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Remington Class Action Settlement Still Has Woefully Low Number of Claimants

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For years consumers have complained about Remington rifles, particularly the Model 700, going off without the trigger being pulled. NBC News investigated the issue and uncovered company documents showing that engineers were discussing a new firing mechanism as far back as 1989, but it wasn’t until 17 years later that the company finally put a new fire control for the 700 on the market.

Meanwhile, plaintiffs who have suffered injuries or who have loved ones who have been injured or even killed as a result of the allegedly defective mechanisms have sought justice in court. Remington has had to defend and/or settle over 100 lawsuits concerning the issue. One of those lawsuits was a large class action, in which the parties reached a settlement agreement in December 2014.

As part of the settlement, Remington didn’t admit to any wrongdoing, but the company did agree to retrofit an estimated 7.85 million Model 700 and Seven series rifles free of charge. There are concerns, however, that millions of potential participants will fail to receive the rifle fix because they are not aware of their potential to join the class action.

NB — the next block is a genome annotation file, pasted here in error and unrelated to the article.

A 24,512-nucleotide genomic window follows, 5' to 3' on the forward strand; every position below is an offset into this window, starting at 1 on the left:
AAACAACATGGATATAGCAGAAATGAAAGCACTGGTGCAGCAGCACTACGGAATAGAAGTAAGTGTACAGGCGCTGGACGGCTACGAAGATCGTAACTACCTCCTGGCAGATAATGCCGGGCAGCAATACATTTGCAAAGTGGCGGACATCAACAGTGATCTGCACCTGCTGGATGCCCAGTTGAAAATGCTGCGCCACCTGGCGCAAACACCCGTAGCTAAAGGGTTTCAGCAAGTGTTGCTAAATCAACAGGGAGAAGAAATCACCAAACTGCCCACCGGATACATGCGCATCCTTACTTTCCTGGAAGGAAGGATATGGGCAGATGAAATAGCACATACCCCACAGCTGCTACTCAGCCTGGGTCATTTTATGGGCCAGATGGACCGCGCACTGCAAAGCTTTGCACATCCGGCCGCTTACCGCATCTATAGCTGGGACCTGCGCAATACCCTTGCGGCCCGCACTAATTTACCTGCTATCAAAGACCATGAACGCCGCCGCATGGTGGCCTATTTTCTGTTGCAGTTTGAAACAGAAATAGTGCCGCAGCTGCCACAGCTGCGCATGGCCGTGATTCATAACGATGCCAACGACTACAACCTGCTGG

Remington Agrees to Replace Allegedly Faulty Trigger Mechanism

Plaintiffs in the class action alleged that several of Remington’s rifles had defective triggers that caused accidental discharges, even when the safety was on. The parties reached a settlement in December 2014, in which Remington agreed to remove and replace the original trigger mechanism in the following guns:

  • Remington Model 700
  • Seven
  • Sportsman 78, 673, 710, 715, 770, 600, 660, 721, 722 and 725
  • XP-100 bolt-action pistol
  • Model 700 and Model Seven rifles with X-Mark Pro trigger mechanisms

The class action settlement was granted preliminary approval on April 14, 2015. Class members could choose to have the trigger mechanism retrofitted with a new X-Mark Pro or another connectorless trigger mechanism, or they could opt for a voucher code redeemable at Remington’s online store. As a third option, they could ask for a refund if they had already replaced the trigger mechanism with the newer X-Mark Pro.

Why Such a Low Number of Claimants?

As of December 2015, however, only 2,327 of over 7 million potential class action participants had filed a claim. In January, U.S. District Judge Ortrie Smith in Missouri put the case on hold to allow the parties to develop a better plan to alert the public to the settlement terms.

In April 2016, the judge extended the plan again to June 10, as the parties stated they needed more time because of the “complexity of the issues.”

Now, an amicus letter has been filed warning that millions of Remington gun owners will miss out on the opportunity to have these allegedly defective triggers replaced because they remain unaware of the opportunity.